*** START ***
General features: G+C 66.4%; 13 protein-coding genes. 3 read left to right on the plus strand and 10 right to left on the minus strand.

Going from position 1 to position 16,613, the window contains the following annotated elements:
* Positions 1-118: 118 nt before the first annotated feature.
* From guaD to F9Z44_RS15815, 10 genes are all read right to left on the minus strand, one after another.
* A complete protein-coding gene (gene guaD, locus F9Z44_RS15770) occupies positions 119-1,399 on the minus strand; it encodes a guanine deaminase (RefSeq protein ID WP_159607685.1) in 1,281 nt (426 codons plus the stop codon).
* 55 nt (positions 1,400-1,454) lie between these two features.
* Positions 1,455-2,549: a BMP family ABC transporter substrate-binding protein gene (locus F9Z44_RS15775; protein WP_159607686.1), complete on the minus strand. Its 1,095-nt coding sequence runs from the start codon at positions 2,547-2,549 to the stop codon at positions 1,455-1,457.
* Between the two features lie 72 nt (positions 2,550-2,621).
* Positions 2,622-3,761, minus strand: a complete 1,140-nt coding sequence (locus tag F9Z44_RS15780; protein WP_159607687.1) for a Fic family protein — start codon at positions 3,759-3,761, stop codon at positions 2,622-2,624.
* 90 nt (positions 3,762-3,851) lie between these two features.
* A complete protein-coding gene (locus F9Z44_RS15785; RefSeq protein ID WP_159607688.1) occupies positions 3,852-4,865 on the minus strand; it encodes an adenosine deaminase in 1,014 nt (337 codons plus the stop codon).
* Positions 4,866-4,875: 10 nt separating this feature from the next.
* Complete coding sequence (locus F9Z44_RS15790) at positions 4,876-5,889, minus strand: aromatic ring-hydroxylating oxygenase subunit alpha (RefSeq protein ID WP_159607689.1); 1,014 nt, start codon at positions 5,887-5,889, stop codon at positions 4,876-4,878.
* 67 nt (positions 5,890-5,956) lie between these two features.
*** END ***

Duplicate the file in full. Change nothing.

General features: G+C 66.4%; 13 protein-coding genes. 3 read left to right on the plus strand and 10 right to left on the minus strand.

Going from position 1 to position 16,613, the window contains the following annotated elements:
* Positions 1-118: 118 nt before the first annotated feature.
* From guaD to F9Z44_RS15815, 10 genes are all read right to left on the minus strand, one after another.
* A complete protein-coding gene (gene guaD, locus F9Z44_RS15770) occupies positions 119-1,399 on the minus strand; it encodes a guanine deaminase (RefSeq protein ID WP_159607685.1) in 1,281 nt (426 codons plus the stop codon).
* 55 nt (positions 1,400-1,454) lie between these two features.
* Positions 1,455-2,549: a BMP family ABC transporter substrate-binding protein gene (locus F9Z44_RS15775; protein WP_159607686.1), complete on the minus strand. Its 1,095-nt coding sequence runs from the start codon at positions 2,547-2,549 to the stop codon at positions 1,455-1,457.
* Between the two features lie 72 nt (positions 2,550-2,621).
* Positions 2,622-3,761, minus strand: a complete 1,140-nt coding sequence (locus tag F9Z44_RS15780; protein WP_159607687.1) for a Fic family protein — start codon at positions 3,759-3,761, stop codon at positions 2,622-2,624.
* 90 nt (positions 3,762-3,851) lie between these two features.
* A complete protein-coding gene (locus F9Z44_RS15785; RefSeq protein ID WP_159607688.1) occupies positions 3,852-4,865 on the minus strand; it encodes an adenosine deaminase in 1,014 nt (337 codons plus the stop codon).
* Positions 4,866-4,875: 10 nt separating this feature from the next.
* Complete coding sequence (locus F9Z44_RS15790) at positions 4,876-5,889, minus strand: aromatic ring-hydroxylating oxygenase subunit alpha (RefSeq protein ID WP_159607689.1); 1,014 nt, start codon at positions 5,887-5,889, stop codon at positions 4,876-4,878.
* 67 nt (positions 5,890-5,956) lie between these two features.